The Age of White Teeth
Zadie Smith’s gritty White Teeth does much to disrupt the stability of age as an index of experience, knowledge, or growth. If evolutionary time far exceeds the scope of a human being’s lived time, and “genome time” acts as another layer of complexity beyond the limits of conceivable chronologies, the often untranslatable meaning of a person’s age exposes for Smith the way planes of temporality, history, memory, and trauma construct the individual body in non-linear, non-progressive patterns. Smith, for example, toys with the timing of birth when she describes teenage Archie, in the sweltering, eye-blood-dripping maternal body of war, “his moon-shaped face lit up like a big baby, entering life head first” (102). Never simply born, he and Samad are reborn and reborn and reborn. In other instances, Samad, two years older than Archie, discusses his yet unborn wife (83). Alsana treats Neena as though she is of another “generation,” even though she’s a mere two years younger. Alsi, thinks Neena, “was young and old at the same time” (54). “Old” and “young” variously take on and shed meaning over the course of the twosomes—two friends, two families, two years, two minutes, two histories, and so on—that structure the novel. The children of generations, we learn, can emerge “older” than their parents, bearing the greater weight of the “original trauma,” often (as Lee Edelman would similarly have it) by virtue of the very investments made in those children as bearers of a purer Future.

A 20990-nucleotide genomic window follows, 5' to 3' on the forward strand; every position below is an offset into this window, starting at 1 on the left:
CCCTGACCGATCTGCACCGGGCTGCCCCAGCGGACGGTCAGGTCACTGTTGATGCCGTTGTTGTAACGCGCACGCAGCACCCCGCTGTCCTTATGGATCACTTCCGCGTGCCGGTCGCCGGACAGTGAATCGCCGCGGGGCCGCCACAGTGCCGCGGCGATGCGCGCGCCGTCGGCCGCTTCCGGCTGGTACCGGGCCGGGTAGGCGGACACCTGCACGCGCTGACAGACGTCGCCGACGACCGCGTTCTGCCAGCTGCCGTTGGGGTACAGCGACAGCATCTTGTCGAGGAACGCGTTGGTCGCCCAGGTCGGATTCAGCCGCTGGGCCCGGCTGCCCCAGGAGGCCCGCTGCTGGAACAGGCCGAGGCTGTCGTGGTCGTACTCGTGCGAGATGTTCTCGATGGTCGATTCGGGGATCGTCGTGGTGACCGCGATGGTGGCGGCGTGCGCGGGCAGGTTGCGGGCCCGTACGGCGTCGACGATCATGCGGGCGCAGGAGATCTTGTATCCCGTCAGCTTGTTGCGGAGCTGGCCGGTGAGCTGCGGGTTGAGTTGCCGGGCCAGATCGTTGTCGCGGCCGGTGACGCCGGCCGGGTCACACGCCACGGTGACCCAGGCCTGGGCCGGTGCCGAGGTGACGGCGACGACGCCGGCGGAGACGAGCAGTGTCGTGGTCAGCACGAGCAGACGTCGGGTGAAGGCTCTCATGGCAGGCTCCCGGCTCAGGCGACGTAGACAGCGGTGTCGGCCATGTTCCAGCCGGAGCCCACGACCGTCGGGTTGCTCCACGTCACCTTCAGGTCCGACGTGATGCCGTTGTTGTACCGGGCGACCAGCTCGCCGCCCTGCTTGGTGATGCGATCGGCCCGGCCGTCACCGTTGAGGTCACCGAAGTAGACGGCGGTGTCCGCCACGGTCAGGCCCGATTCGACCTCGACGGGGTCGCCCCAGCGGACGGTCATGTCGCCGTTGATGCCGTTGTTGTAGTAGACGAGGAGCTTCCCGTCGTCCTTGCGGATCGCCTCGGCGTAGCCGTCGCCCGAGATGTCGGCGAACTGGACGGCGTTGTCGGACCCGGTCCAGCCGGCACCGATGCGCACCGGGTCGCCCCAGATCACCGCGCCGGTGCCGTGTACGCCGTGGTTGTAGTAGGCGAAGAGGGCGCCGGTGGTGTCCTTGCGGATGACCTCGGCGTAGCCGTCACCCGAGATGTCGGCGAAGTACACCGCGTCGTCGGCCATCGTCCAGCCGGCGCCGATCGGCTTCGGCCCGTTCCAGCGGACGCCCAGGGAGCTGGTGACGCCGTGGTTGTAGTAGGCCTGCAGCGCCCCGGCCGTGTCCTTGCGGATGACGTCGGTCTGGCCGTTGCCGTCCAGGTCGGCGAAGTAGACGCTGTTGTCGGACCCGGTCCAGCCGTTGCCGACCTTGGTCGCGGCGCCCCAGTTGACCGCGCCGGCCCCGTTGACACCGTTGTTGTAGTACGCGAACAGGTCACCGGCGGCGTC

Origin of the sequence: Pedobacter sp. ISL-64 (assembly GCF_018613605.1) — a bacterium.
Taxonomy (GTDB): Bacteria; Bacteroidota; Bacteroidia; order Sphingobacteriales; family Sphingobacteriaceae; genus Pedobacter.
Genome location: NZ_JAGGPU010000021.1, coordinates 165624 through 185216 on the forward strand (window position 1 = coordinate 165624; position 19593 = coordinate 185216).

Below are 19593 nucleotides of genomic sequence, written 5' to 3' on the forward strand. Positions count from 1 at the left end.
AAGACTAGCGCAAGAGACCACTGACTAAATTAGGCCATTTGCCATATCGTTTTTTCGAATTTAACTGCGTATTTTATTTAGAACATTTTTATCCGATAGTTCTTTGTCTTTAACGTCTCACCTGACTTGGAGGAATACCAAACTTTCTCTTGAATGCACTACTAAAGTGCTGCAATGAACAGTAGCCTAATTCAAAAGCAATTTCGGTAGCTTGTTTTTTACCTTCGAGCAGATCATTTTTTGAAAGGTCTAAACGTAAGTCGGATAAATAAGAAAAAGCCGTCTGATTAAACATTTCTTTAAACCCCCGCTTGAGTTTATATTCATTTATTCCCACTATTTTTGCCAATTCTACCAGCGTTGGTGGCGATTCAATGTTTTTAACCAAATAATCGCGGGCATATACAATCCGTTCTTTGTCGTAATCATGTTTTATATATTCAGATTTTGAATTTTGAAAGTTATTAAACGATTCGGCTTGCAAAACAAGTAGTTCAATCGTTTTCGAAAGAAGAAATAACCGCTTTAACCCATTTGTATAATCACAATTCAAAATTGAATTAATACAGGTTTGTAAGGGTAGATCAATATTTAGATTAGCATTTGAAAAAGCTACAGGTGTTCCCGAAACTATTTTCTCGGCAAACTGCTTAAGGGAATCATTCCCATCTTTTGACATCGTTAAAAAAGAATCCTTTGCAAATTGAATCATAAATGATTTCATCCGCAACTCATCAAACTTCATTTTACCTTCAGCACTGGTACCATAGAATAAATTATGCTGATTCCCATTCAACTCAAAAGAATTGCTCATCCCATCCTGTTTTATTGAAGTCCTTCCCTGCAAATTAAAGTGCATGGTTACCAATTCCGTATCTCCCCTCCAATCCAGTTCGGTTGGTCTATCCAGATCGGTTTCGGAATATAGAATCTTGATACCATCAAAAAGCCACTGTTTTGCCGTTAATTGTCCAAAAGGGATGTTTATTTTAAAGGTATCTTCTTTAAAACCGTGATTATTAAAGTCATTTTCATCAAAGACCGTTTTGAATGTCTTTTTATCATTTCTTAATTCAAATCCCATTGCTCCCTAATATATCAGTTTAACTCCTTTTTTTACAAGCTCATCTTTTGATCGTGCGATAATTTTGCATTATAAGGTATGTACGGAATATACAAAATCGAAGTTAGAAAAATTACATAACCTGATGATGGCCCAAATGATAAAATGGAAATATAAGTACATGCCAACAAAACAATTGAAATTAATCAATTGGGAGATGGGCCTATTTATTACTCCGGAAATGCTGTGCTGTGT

Of course, the greatest example of the novel’s concern with age comes in the form of Millat and Migad, “younger” and “elder” twin brothers—this the perverse distinction that engraves a hierarchy between them as constructed and exaggerated as the superiority of “New Year’s Day” in a calendar that disguises incessant circularity. One boy becomes “second” to the other’s “first.” I turn to the identical twin plot as a fraternal twin myself, born, I am told, one minute before my sister. As with M and M’s two Minutes, the single minute that separated/separates us has translated into years-long differences in our physiological and personal development. In one case the minute eerily became a precisely one-year-long difference during our adolescence that proved easy to associate with the “original” temporal divide. What is interesting about the narratives our family has created to explain our relative, no less hierarchized developments—indeed, I often identify as an older sister—is the way other factors become elided by the sign—the precious minute—that seems to perfectly explain the differences that flout comprehension. Because time appears to help describe distinctions in “maturity”—a concept confounded by White Teeth—that sliver of seconds during birth seems reasonably to name their cause. Smith interrogates the leaps in logic that enable these kinds of interpretations. She unsettles our understanding of when “youth” and “oldness” happen, and of what activities people are “too old” or “too young” to do. Ends and beginnings, and life and death drives, intersect with “old” and “young” in unpredictable ways. If the larger pattern persists cyclically, the pattern of the individual and her/his deceptively namable age is less easily mapped in the space—the messy middle—between a lifetime’s spring and winter, its innocence and violent “familiarity,” its impotence and potency, and so on.